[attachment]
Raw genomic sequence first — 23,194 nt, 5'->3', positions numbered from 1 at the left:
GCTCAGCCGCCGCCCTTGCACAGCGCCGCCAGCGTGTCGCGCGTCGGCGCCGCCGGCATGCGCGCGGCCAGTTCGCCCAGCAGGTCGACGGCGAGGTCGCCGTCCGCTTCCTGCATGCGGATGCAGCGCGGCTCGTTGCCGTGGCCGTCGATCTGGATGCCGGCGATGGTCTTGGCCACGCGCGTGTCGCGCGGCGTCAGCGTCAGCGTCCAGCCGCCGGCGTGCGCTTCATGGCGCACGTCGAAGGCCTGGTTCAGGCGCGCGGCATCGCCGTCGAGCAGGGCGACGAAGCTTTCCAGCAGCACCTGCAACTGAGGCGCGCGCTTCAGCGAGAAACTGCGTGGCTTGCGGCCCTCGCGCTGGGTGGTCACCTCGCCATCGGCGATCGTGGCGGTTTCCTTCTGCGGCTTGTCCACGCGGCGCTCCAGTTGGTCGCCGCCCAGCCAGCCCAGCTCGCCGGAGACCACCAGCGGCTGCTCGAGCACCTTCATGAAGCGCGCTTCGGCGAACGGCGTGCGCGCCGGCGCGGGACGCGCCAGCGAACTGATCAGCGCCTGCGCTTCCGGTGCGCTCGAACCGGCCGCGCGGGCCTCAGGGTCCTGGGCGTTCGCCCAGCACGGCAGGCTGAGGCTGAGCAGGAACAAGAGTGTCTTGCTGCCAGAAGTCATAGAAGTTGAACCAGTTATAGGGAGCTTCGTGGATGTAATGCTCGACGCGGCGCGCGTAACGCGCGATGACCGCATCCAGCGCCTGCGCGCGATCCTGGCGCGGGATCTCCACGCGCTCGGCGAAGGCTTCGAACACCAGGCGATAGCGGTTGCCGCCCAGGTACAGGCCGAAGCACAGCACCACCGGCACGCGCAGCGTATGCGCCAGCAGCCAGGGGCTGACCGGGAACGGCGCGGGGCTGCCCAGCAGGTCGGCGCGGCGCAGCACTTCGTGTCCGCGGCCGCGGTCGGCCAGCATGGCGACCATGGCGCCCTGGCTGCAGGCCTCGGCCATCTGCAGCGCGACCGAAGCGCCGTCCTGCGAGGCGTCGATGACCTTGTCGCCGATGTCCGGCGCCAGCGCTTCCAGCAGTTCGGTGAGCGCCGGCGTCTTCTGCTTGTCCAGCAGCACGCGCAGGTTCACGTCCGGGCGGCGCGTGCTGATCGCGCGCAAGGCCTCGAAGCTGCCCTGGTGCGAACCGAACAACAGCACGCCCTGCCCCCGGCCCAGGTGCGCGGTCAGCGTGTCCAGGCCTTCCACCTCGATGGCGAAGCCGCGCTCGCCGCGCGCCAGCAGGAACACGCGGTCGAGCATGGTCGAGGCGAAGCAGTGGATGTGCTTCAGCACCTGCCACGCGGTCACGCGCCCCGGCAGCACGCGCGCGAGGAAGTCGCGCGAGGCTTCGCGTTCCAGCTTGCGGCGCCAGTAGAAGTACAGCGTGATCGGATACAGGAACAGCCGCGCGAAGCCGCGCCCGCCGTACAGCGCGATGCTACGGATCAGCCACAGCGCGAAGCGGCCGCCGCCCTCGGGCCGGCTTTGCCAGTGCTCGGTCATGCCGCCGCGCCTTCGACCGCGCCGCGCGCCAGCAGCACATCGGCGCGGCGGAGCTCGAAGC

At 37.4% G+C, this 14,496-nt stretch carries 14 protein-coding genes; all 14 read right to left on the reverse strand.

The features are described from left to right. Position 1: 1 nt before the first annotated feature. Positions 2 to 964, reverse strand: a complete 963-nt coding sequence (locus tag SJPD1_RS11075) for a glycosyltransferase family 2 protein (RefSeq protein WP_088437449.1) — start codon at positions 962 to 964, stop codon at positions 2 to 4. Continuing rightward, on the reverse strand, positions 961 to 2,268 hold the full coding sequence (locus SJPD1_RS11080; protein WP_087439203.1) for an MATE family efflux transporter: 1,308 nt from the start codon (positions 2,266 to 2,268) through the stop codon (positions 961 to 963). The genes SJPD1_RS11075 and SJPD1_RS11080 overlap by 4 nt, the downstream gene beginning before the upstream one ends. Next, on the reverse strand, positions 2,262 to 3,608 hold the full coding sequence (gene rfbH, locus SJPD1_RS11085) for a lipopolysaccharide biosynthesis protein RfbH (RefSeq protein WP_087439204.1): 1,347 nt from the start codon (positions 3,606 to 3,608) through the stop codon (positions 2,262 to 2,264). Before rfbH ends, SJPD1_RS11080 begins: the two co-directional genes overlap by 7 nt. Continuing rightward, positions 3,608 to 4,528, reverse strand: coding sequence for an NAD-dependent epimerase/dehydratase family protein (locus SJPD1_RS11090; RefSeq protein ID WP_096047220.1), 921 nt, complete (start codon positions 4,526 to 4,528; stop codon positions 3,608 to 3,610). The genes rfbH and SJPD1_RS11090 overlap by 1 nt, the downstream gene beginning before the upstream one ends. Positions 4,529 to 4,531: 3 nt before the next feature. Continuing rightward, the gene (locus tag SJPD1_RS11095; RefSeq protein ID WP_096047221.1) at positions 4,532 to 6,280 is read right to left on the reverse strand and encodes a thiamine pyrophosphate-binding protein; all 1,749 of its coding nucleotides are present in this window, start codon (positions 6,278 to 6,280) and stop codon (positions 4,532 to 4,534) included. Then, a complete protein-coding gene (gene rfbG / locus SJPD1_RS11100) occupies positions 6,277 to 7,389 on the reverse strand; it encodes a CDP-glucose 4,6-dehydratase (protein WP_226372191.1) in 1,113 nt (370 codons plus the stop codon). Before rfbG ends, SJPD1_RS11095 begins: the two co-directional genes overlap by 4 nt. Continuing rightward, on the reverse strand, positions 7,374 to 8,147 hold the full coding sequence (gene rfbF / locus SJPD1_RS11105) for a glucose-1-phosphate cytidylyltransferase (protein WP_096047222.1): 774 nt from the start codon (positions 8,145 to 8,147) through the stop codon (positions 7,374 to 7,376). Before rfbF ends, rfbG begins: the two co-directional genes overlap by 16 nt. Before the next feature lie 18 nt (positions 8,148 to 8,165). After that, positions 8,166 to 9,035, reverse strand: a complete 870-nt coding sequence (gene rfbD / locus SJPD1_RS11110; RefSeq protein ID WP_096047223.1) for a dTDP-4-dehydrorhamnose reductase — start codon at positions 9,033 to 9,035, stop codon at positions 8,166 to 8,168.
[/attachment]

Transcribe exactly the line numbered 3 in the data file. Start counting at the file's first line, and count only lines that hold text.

At 37.4% G+C, this 14,496-nt stretch carries 14 protein-coding genes; all 14 read right to left on the reverse strand.